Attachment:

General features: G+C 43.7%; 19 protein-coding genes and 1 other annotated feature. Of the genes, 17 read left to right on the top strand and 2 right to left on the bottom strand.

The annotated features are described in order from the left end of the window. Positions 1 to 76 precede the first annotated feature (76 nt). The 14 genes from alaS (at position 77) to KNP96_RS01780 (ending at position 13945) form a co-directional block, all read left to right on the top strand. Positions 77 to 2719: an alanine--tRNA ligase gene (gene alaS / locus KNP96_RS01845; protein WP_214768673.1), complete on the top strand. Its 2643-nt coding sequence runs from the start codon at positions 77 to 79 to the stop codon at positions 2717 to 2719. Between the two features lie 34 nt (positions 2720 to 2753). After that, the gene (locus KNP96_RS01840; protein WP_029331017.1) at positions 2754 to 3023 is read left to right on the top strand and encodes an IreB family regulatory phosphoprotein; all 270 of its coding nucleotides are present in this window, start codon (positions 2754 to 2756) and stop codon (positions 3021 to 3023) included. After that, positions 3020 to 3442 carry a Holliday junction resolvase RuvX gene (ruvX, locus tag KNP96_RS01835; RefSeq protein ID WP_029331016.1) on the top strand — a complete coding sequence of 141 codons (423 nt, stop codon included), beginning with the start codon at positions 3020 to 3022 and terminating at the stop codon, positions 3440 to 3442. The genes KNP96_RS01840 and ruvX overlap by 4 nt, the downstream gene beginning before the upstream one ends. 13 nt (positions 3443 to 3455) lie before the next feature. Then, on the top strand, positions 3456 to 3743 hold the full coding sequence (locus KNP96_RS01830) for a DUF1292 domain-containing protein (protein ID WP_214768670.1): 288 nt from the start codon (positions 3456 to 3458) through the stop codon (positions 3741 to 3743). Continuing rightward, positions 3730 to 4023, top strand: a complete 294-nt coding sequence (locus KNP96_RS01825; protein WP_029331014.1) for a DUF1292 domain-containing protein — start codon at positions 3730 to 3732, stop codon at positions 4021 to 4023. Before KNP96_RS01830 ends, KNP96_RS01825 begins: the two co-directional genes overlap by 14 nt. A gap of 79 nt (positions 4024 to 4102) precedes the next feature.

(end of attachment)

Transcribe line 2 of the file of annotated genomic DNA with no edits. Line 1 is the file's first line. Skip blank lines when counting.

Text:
The annotated features are described in order from the left end of the window. Positions 1 to 76 precede the first annotated feature (76 nt). The 14 genes from alaS (at position 77) to KNP96_RS01780 (ending at position 13945) form a co-directional block, all read left to right on the top strand. Positions 77 to 2719: an alanine--tRNA ligase gene (gene alaS / locus KNP96_RS01845; protein WP_214768673.1), complete on the top strand. Its 2643-nt coding sequence runs from the start codon at positions 77 to 79 to the stop codon at positions 2717 to 2719. Between the two features lie 34 nt (positions 2720 to 2753). After that, the gene (locus KNP96_RS01840; protein WP_029331017.1) at positions 2754 to 3023 is read left to right on the top strand and encodes an IreB family regulatory phosphoprotein; all 270 of its coding nucleotides are present in this window, start codon (positions 2754 to 2756) and stop codon (positions 3021 to 3023) included. After that, positions 3020 to 3442 carry a Holliday junction resolvase RuvX gene (ruvX, locus tag KNP96_RS01835; RefSeq protein ID WP_029331016.1) on the top strand — a complete coding sequence of 141 codons (423 nt, stop codon included), beginning with the start codon at positions 3020 to 3022 and terminating at the stop codon, positions 3440 to 3442. The genes KNP96_RS01840 and ruvX overlap by 4 nt, the downstream gene beginning before the upstream one ends. 13 nt (positions 3443 to 3455) lie before the next feature. Then, on the top strand, positions 3456 to 3743 hold the full coding sequence (locus KNP96_RS01830) for a DUF1292 domain-containing protein (protein ID WP_214768670.1): 288 nt from the start codon (positions 3456 to 3458) through the stop codon (positions 3741 to 3743). Continuing rightward, positions 3730 to 4023, top strand: a complete 294-nt coding sequence (locus KNP96_RS01825; protein WP_029331014.1) for a DUF1292 domain-containing protein — start codon at positions 3730 to 3732, stop codon at positions 4021 to 4023. Before KNP96_RS01830 ends, KNP96_RS01825 begins: the two co-directional genes overlap by 14 nt. A gap of 79 nt (positions 4024 to 4102) precedes the next feature.